Research and Analysis on the DPRK Leadership
Three (3) days after the P’anmunjo’m Mission of the KPA issued an open letter which called for the US and ROK “suspending this time’s joint military exercise (Ulchi Freedom Guardian),” the KPA fired several artillery shells which landed near, and possibly south, of the Northern Limit Line (NLL). ROK forces returned fire, including from a position on Yo’np’yo’ng Island. Sam Kim of the Associated Press reports:
South Korean marines returned fire Wednesday after North Korea launched artillery shells into waters near the disputed maritime line that separates the two rivals, South Korean defense officials said.
The three North Korean shells fired near the Northern Limit Line in the Yellow Sea prompted the South to fire three shells back, Defense Ministry spokesman Kim Min-seok said. Another ministry official, who refused to be named because of office policy, said North Korea fired more rounds later in the day and South Korea responded. He could not immediately say how many rounds were fired by both sides.
Both sides’ shells landed in the water, and there were no reports of casualties.
South Korean forces have been on high alert in the area since a North Korean artillery attack killed four people in November on South Korea’s Yeonpyeong island. Wednesday’s artillery exchange, which happened in hazy weather, was near that island.
The firing follows a recent easing of animosity between the Koreas and could be a warning about joint U.S.-South Korean military drills set for next week. Last month, a senior North Korean diplomat met with U.S. officials in New York to negotiate ways to restart long-stalled international talks aimed at persuading the North to abandon its nuclear weapons aspirations. The meeting came after the Koreas’ nuclear envoys held cordial talks during a regional security forum in Indonesia.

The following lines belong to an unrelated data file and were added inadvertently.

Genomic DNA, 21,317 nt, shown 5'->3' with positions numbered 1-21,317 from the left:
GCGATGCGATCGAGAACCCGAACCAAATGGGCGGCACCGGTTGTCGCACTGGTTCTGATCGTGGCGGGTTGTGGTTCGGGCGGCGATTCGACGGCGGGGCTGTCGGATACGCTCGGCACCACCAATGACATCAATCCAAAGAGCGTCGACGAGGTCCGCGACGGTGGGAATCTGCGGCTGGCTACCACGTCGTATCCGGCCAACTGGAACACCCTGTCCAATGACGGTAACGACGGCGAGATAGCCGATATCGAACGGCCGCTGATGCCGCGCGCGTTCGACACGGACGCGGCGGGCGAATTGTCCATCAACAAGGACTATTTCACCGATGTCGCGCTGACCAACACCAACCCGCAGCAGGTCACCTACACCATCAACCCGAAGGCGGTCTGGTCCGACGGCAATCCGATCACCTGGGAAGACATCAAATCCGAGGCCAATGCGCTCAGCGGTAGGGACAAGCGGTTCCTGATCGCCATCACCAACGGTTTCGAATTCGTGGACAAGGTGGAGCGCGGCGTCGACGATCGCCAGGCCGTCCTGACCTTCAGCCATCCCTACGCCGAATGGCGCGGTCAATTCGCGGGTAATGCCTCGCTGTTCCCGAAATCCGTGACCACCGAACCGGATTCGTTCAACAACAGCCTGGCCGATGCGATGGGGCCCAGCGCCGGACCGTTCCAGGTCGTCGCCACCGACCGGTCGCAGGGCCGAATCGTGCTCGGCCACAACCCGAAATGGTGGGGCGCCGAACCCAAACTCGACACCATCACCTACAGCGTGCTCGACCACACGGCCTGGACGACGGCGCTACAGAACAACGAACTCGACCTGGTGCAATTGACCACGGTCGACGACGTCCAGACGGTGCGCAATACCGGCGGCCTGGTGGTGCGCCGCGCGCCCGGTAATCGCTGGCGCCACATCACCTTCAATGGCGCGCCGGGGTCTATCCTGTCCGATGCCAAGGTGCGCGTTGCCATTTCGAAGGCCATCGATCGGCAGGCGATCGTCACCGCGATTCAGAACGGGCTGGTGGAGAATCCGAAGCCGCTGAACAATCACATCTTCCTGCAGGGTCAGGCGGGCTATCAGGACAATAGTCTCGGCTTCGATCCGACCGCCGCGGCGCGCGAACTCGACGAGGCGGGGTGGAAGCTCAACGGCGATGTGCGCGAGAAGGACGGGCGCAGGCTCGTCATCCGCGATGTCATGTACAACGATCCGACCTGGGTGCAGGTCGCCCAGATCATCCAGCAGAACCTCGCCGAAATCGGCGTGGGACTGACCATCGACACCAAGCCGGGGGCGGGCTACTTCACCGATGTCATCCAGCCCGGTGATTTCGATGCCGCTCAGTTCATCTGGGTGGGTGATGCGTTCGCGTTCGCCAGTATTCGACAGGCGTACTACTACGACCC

The official who spoke on condition of anonymity said South Korean forces stepped up their monitoring of the North after Wednesday’s artillery exchange. South Korean marines on Yeonpyeong returned fire after North Korea fired from one of its front-line islands, the official said.
The North’s shelling took place unexpectedly, the official said, and neither side was conducting firing drills at the time. The South Korean military has yet to determine the motive behind the North’s shelling, the official said.
Neither the North’s government nor its official news agency immediately commented on the shelling.
Violence often erupts in the contested slice of sea. Boats routinely jostle for position during crab-catching season, and three deadly naval clashes since 1999 have taken a few dozen lives.
Kim said one North Korean artillery shell is believed to have fallen south of the maritime line, citing a preliminary analysis of the trajectory of the shell.
South Korea’s Navy fired shots after a shell presumably fired by the Democratic People’s Republic of Korea (DPRK) fell near disputed western sea border, the Joint Chiefs of Staff (JCS) said here Wednesday.
The Navy heard the sound of shelling and fired three shots in response, and later confirmed one of the DPRK shells landed near the sea border the DPRK does not acknowledge.
South Korea is keeping tabs on the DPRK, which might have been engaged in routine drills, according to the JCS.
The DPRK shelled a South Korean island near the disputed sea border last November, killing four South Koreans. Pyongyang said the incident was provoked by a drill of Seoul.